HCT 116p53-/- cells and rpL3ΔHCT 116p53-/- cells, derived from HCT 116p53-/- cell line and stably silenced for rpL3, were cultured in Dulbecco’s Modified Eagle’s Medium (DMEM) with glutamax (Invitrogen, Carlsbad, California) supplemented with 10% fetal bovine serum (FBS), 2 mM L-glutamine, penicillin-streptomycin 50 U/ml and 0.5 μg/ml puromycin (Sigma-Aldrich).

CBSΔHCT 116p53-/- cell line was obtained from HCT 116p53-/- cells as previously reported [34]. Cells were transfected with 2 μg of different shRNA CBS plasmids (Sigma-Aldrich) by using Lipofectamin 2000 (Life Technologies) according to the manufacturer’s instructions. Stable clones were selected in medium containing 1 mg/ml of Puromicin (Sigma-Aldrich) and assayed for the detection of CBS expression level by western blotting.

shRNA transfections were performed in cells as previously described [34].

Drug treatments were performed by adding to cells 100 μM 5-FU (Sigma-Aldrich, St. Louis, MO, USA), CHX

Cell fractionation

To analyze the subcellular distribution of rpL3 and CBS cells were separated into Cytosolic fraction (CF) and Mitochondrial fraction (MF) using a modified protocol [35]. Briefly, cells from three 100-mm plate (2 × 107cells) were washed with icecold PBS 1X and treated with 900 μl of ice cold isolation buffer (0,1M TRIS-MOPS, 0,1M EDTA-Tris, 1M sucrose). The cell suspension was placed in a glass potter, stroked 40 times and centrifuged at 600xg for 10 min at 4°C. The supernatant obtained under these conditions was centrifuged at 7000xg for 10 min at 4°C and the recovered supernatant was referred to as the CF. The pellet was resuspended in 200μl of ice-cold isolation buffer and then centrifuged at 7000xg at 4°C for 10 min. The resulting pellet was resuspended in 50 µl of ice-cold isolation buffer and referred to as the MF.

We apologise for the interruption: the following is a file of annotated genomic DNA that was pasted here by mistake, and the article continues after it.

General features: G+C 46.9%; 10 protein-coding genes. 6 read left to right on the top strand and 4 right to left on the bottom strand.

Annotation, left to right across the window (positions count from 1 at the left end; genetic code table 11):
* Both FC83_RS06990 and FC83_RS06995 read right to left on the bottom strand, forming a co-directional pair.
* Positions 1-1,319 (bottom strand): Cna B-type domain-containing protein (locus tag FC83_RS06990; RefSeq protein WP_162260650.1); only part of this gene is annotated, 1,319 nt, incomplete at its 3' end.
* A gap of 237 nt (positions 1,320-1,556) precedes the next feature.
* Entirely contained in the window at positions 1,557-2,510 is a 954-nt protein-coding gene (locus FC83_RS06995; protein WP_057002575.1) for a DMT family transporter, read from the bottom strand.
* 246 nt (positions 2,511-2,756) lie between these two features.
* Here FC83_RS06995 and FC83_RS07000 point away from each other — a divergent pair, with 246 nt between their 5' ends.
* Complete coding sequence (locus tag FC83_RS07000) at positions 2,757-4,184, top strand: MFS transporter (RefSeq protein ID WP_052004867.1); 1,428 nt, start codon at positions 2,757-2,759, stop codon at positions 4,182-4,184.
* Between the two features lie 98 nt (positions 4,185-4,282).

Immunoprecipitation and western blotting

Immunoprecipitation assay was performed as previously reported [36]. Briefly, 1 mg of HCT 116p53-/- whole cell lysate was incubated with 30 μl of protein A/G agarose beads coated with 5 μg of anti-rpL3 (Primm, Milan, Italy) or anti-CBS (Santa Cruz Biotechnology) at 4 °C for 12 h. The beads were washed and boiled in the SDS sample buffer. The eluted proteins were loaded on 12% SDS-PAGE and detected by western blotting as previously reported [37, 38]. Aliquots of protein samples (30 μg) were resolved by 12% SDS-gel electrophoresis and transferred into nitrocellulose filters. The membranes were blocked in PBS, 0.1% Triton (Santa Cruz). The proteins were visualized with enhanced chemiluminescence detection reagent according to the manufacturer’s instructions (Pierce, Rockford, Illinois).

The membranes were challenged with anti-rpL3 and anti-rpL7a (Primm, Milan, Italy), anti-Sp1, anti-CBS, anti-Bcl-2, anti-Bax, anti-caspase 3 and anti-β-actin, anti-rpS19 (Santa Cruz Biotechnology). Proteins were visualized with enhanced chemiluminescence detection reagent according to the manufacturer’s instructions (Pierce, Rockford, Illinois).

Chromatin immunoprecipitation and Flow cytometry

Chromatin immunoprecipitation asssay and Flow cytometry analysis were performed as previously reported [9].

Clonogenic assay

For clonogenic assay, cells (4 × 103 in 6-well multidishes) were plated in triplicate and treated with 5-FU (100 μM) for 24 h or not. After 10 days, colonies were stained with 1% methylene 490 blue in 50% ethanol as previously reported [10].

Wound healing assay

Cell motility was assessed using a wound healing assay. Cells (1 × 106 per well) were treated with 5-FU (100 μM) for 24 h or not. The confluent monolayer cells were then carefully wounded using a sterilized pipette tip. Monolayer cells were photographed at 0, 8 and 24 h with an objective 10X. Quantitative analysis of wound assay was performed by measuring the gap area. The gap area was defined by using ImageJ Software (National Institute of Health, USA). Data is expressed as the fold-decrease of area respect to controls set as 100%. Bars represent the mean of triplicate experiments; error bars represent the standard deviation.

Statistical analysis

Error bars represent mean±SEM from n=3 biological replicates. Statistical comparisons were made by Student t-test and one-way ANOVA followed by Bonferroni’s test for multiple comparisons. P <0.05 was considered significant, P <0.001 was considered highly significant.

ACKNOWLEDGMENTS

We thank Prof. G. Cirino for critical reading of the manuscript.

CONFLICTS OF INTEREST

The authors declare no conflict of interest.

GRANT SUPPORT

This work was supported by Ministero della Università e della Ricerca (MIUR) PRIN 2010 (4 AE23N_006) to GR, Italy